Breast hamartoma: a clinicopathologic analysis of 27 cases and a literature review.

Sevim Y, Kocaay AF, Eker T, Celasin H, Karabork A, Erden E, Genc V - Clinics (Sao Paulo) (2014)

Pseudo-angiomatous hyperplasia, (H&E), ×40.
© Copyright Policy - open-access
Related In: Results  -  Collection

License
Show All Figures
getmorefigures.php?uid=PMC4129555&req=5

f3-cln_69p515: Pseudo-angiomatous hyperplasia, (H&E), ×40.
Mentions: Demographic features, tumor sizes, preoperative imaging procedures, pathologic results and treatment modalities are shown in Table 1). Clinically, most (24) patients had painless, soft-to-firm, palpable breast lumps and three patients had breast asymmetry. Breast ultrasonography (US) was performed on all of the patients as the first preoperative imaging procedure. In addition to US, mammography was performed in 6 cases and magnetic resonance imaging (MRI) was conducted in one case. In total, 23 cases showed features characteristic of fibroadenoma or hamartoma. In 4 patients (14.8%), US revealed a partial irregular border, and fine-needle aspiration cytology (FNAC) was performed and revealed benign lesions. Pathologic examination usually revealed a well-circumscribed mass with normal breast components, such as a terminal ductal lobular unit, fat and a hyalinized stroma (Figures 1A-B). The lesions usually showed fibrocystic changes, columnar cell changes and adenosis. No proliferative lesions were observed in 14 patients (51.9%). The most common additional proliferative lesion was ductal epithelial hyperplasia, which was diagnosed in 6 patients (22.2%) (Figure 2). We identified lobular carcinoma in situ (LCIS) in one case and invasive ductal carcinoma (IDC) in another case, near the breast hamartoma (3.7%). Pseudoangiomatous hyperplasia was observed in 7 cases (25.9%) (Figure 3). One case (3.7%) was pathologically reported as breast myoid hamartoma and this hamartoma stained positive for desmin, smooth muscle actin (SMA) and CD34 (Figures 4A-C). Mastectomy and sentinel lymph node biopsy were performed on the patient with IDC and lumpectomies were performed on the other patients.

Bottom Line: Immunohistochemical staining revealed myoid hamartoma in one case (3.7%).Pathologic examinations can show variability from one case to another.Thus, the true incidence may be higher than the literature indicates.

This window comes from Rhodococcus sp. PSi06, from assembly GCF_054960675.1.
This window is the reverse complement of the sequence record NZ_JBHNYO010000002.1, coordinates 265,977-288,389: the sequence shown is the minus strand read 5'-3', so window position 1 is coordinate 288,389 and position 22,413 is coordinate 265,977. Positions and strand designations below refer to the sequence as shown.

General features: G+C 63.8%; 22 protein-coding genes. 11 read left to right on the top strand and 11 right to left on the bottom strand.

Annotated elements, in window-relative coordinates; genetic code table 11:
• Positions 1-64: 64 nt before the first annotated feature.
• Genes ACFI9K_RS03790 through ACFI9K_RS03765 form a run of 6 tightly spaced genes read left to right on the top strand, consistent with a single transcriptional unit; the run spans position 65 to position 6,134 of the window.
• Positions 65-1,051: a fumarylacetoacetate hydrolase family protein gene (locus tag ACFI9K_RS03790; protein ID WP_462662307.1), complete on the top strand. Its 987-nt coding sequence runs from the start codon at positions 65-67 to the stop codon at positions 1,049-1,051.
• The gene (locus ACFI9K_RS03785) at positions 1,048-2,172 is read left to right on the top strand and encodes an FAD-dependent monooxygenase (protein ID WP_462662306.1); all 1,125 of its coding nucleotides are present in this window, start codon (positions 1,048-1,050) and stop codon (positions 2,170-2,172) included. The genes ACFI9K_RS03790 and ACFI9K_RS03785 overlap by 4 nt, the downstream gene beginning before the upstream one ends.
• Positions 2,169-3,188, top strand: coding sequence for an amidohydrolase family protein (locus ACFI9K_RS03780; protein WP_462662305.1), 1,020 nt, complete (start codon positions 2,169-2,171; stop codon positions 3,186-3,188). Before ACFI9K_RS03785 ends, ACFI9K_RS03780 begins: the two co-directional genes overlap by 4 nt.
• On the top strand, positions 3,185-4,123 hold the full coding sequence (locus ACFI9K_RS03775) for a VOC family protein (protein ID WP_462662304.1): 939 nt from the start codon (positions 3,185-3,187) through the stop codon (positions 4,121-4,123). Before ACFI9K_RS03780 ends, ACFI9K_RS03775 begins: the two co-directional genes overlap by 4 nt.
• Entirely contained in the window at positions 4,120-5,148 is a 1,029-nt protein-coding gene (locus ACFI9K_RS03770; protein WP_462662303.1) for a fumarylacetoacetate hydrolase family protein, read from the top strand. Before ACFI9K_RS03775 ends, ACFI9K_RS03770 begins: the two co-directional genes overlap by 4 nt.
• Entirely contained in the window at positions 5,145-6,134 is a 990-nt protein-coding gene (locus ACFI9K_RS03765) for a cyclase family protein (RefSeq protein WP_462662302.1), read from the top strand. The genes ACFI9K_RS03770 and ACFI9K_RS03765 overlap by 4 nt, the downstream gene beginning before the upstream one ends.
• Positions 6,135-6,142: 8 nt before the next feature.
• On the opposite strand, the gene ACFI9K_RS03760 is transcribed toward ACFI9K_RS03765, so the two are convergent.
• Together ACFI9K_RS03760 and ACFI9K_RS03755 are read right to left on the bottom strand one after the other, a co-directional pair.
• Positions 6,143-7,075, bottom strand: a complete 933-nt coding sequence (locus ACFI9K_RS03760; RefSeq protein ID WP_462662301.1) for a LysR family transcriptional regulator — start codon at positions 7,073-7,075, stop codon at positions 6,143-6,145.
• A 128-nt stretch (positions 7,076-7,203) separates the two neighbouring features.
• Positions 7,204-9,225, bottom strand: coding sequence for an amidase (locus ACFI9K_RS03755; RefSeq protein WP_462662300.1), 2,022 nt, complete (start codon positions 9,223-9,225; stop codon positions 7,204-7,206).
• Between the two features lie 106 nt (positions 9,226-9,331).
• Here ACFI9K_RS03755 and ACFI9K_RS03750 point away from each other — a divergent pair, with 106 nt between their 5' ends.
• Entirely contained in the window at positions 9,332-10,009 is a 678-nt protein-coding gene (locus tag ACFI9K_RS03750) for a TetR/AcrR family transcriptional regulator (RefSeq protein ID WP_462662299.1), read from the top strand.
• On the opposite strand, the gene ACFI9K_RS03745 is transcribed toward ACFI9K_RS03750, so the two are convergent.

View Article: PubMed Central - PubMed

Affiliation: Department of General Surgery, Ankara Penal Institution Campus State Hospital, Ankara, Turkey.

ABSTRACT

Objectives: Breast hamartoma is an uncommon breast tumor that accounts for approximately 4.8% of all benign breast masses. The pathogenesis is still poorly understood and breast hamartoma is not a well-known disorder, so its diagnosis is underestimated by clinicians and pathologists. This study was designed to present our experience with breast hamartoma, along with a literature review.

Method: We reviewed the demographic data, pathologic analyses and imaging and results of patients diagnosed with breast hamartoma between December 2003 and September 2013.

Results: In total, 27 cases of breast hamartoma operated in the Ankara University Medicine Faculty's Department of General Surgery were included in the study. All patients were female and the mean age was 41.8±10.8 years. The mean tumor size was 3.9±2.7 cm. Breast ultrasound was performed on all patients before surgery. The most common additional lesion was epithelial hyperplasia (22.2%). Furthermore, lobular carcinoma in situ was identified in one case and invasive ductal carcinoma was observed in another case. Immunohistochemical staining revealed myoid hamartoma in one case (3.7%).

Conclusion: Breast hamartomas are rare benign lesions that may be underdiagnosed because of the categorization of hamartomas as fibroadenomas by pathologists. Pathologic examinations can show variability from one case to another. Thus, the true incidence may be higher than the literature indicates.

Show MeSH
Related in: MedlinePlus